8. B VITAMIN DEFICIENCY AND NEUROPSYCHIATRIC SYNDROMES IN ALCOHOL MISUSE. CHRISTOPHER C. H. COOK, PHILLIP M. HALLWOOD , ALLAN D. THOMSON. 4, s.l. : Oxford Uninversity Press, Alcohol and Alcoholism, Vol. 33, pp. 317-336.

9. Chromium, Glucose Intolerance and Diabetes. Richard A. Anderson PhD, FACNa*. 6, s.l. : Journal of the American College of Nutrition, 1998, Vol. 17.

10. Diabetes Mellitus Type 2 and Functional Foods of Plant Origin. Pathak, Manju. 2, s.l. : Bentham Science Publishers, 2014, Vol. 8.

11. Review affirms multiple benefits for resveratrol. Life Extension. [Online] June 12, 2009. https://www.lef.org/newsletter/2009/6/review-affirms-multiple-benefits-for-resveratrol/page-01.

12. Milk thistle. University of Maryland Medical Center (UMMC). [Online] 2011. http://umm.edu/health/medical/altmed/herb/milk-thistle.

13. Milk thistleShare on facebookShare on twitterBookmark & SharePrinter-friendly version. Medline Plus – National Institutes of Health . [Online] 2015. http://www.nlm.nih.gov/medlineplus/druginfo/natural/138.html.

14. Hangover Prevention. Life Extension. [Online] 2015. https://www.lef.org/Protocols/Lifestyle-Longevity/Hangover-Prevention/Page-02.

15. Feverfew. University of Maryland Medical Center (UMMC). [Online] 2013. http://umm.edu/health/medical/altmed/herb/feverfew.

16. A Double-Blind Placebo-Controlled Pilot Study of Sublingual Feverfew and Ginger (LipiGesicTMM) in the Treatment of Migraine. Roger K. Cady MD*, Jerome Goldstein MD, Robert Nett MD, Russell Mitchell, M.E. Beach BS, LPN, CCRP andRebecca Browning BS. 7, s.l. : The Journal of Head and Face Pain, 2011, Vol. 51.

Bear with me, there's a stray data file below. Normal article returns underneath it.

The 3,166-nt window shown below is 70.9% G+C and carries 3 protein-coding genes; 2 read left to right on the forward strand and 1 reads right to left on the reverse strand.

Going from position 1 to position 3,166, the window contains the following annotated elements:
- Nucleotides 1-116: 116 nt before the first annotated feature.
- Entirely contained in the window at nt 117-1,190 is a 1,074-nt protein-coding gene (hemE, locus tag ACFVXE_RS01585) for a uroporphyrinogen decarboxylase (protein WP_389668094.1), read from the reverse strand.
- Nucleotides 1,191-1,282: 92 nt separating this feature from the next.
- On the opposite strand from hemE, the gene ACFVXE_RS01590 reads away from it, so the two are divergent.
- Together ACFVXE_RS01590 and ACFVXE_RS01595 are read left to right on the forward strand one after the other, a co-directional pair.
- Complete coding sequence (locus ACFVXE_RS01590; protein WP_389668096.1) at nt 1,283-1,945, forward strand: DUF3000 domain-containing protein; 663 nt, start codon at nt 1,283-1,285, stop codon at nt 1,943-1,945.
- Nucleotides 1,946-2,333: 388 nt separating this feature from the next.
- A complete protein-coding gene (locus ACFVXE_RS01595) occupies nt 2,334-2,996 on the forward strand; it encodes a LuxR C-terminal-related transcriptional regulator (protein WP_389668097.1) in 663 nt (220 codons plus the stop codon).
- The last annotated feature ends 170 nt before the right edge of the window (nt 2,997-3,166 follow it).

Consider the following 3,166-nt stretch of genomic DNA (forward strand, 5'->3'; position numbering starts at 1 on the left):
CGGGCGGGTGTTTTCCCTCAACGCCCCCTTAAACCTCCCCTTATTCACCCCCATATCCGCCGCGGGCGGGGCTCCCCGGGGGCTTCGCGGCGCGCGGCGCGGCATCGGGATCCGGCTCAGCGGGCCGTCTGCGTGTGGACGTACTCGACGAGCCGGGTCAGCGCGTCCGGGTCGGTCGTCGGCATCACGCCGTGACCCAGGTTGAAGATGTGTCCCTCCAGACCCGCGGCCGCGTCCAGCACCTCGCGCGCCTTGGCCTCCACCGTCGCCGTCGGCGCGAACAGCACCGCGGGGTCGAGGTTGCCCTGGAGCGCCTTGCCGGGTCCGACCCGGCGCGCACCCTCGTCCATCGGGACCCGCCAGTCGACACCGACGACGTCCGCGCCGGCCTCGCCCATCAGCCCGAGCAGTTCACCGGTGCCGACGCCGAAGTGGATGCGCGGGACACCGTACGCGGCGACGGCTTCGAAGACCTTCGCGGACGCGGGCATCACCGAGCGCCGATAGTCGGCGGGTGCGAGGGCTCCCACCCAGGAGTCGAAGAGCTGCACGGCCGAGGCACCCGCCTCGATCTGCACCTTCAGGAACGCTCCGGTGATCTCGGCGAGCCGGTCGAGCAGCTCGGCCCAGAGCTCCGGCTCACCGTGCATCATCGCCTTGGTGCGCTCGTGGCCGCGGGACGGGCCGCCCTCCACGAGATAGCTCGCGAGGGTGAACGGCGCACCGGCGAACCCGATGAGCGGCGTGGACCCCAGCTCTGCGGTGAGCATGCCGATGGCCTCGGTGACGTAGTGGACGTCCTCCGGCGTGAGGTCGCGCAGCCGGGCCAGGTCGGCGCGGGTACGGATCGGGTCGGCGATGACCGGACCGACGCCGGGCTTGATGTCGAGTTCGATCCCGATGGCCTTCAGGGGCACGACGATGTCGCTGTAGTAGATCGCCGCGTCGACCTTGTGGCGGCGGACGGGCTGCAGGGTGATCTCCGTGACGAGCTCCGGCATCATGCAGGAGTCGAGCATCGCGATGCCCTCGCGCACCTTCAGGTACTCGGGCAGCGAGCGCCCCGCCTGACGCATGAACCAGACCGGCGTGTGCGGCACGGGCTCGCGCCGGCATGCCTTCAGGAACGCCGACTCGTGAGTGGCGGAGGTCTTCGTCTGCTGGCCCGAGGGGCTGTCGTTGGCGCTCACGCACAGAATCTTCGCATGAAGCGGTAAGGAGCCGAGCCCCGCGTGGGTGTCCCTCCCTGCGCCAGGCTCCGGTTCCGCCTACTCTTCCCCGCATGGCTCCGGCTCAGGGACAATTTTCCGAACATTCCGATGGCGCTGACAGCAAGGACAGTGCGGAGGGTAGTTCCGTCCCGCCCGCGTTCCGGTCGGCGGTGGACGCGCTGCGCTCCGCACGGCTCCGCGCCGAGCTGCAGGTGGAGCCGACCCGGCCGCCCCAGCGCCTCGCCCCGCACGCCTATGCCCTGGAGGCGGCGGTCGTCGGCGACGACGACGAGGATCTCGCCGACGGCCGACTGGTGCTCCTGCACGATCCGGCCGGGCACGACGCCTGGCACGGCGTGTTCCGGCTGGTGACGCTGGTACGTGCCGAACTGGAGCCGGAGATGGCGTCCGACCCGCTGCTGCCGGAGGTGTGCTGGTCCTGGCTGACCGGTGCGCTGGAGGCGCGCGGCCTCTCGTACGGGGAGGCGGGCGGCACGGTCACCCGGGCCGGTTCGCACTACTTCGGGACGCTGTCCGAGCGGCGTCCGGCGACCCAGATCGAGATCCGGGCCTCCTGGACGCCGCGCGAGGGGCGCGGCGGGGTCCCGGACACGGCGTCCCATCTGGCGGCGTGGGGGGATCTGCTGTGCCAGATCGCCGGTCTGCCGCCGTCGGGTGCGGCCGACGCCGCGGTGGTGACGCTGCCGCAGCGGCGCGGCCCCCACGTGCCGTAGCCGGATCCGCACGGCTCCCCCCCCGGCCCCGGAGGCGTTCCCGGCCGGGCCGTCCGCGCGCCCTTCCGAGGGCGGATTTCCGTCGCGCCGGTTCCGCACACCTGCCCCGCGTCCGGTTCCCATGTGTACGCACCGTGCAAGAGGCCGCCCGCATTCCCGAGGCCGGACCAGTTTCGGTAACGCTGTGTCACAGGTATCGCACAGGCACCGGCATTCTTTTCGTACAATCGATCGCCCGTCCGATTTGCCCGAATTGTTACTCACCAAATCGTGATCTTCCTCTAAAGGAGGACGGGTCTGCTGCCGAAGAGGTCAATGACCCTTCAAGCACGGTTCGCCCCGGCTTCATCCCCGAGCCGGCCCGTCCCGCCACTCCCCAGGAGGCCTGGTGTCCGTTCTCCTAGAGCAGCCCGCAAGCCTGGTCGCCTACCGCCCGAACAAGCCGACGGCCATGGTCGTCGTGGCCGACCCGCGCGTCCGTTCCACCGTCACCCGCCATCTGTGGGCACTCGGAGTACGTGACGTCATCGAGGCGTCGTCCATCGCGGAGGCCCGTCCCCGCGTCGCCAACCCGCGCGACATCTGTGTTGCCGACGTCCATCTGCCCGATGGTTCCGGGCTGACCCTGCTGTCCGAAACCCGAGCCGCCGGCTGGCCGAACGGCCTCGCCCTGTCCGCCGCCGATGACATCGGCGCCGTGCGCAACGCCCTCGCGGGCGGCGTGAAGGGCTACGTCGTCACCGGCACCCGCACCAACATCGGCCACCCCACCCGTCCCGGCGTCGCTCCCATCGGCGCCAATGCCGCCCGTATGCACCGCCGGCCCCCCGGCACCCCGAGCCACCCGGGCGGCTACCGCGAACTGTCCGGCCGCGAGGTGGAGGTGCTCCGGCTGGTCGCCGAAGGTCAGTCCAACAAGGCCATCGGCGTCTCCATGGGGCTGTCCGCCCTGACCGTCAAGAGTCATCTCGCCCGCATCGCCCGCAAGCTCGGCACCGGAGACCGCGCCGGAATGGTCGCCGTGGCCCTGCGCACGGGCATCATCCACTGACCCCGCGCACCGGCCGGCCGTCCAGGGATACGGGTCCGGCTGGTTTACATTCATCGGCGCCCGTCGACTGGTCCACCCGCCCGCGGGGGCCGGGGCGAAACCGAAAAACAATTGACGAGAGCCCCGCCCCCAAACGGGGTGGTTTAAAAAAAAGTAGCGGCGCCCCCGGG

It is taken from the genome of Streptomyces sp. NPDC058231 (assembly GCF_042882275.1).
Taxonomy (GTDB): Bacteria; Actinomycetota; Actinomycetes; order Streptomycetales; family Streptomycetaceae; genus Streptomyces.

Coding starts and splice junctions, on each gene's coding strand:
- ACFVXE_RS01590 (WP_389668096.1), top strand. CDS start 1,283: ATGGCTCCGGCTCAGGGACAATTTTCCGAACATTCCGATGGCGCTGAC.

17. Ginger. University of Maryland Medical Center (UMMC). [Online] 2010. http://umm.edu/health/medical/altmed/herb/ginger.

18. Ginger 1:2. Standard Process . [Online] https://www.standardprocess.com/Products/MediHerb/Ginger-12#.VTgW2yFViko.

19. Glutamine. University of Maryland Medical Center (UMMC). [Online] 2013. https://umm.edu/health/medical/altmed/supplement/glutamine.

20. Sleep, Sleepiness, and Alcohol Use. National Institute on Alcohol Abuse and Alcoholism. [Online] http://pubs.niaaa.nih.gov/publications/arh25-2/101-109.htm.

21. Bone, Kerry and Mills, Simon. The Essential Guide to Herbal Safety. s.l. : Elsevier, 2008.

22. Marshmallow. University of Maryland Medical Center (UMMC). [Online] 2013. http://umm.edu/health/medical/altmed/herb/marshmallow

23. David R. Katerere, Dibungi Luseba. Ethnoveterinary Botanical Medicine: Herbal Medicines for Animal Health. 2010.

24. Julius Goepp, MD. The Overlooked Compound That Saves Lives. Life Extension Magazine. [Online] May 2010. http://www.lef.org/magazine/2010/5/n-acetyl-cysteine/Page-01?checked=1.

25. Stokel, Kirk. The Liver Disease Epidemic You Need to Know About. Life Extension – Foundation for Longer Life . [Online] DEC 2010.

26. National Institute on Alcohol Abuse and Alcoholism . Women and Alcohol. [Online] AUG 2013. http://pubs.niaaa.nih.gov/publications/womensfact/womensfact.htm.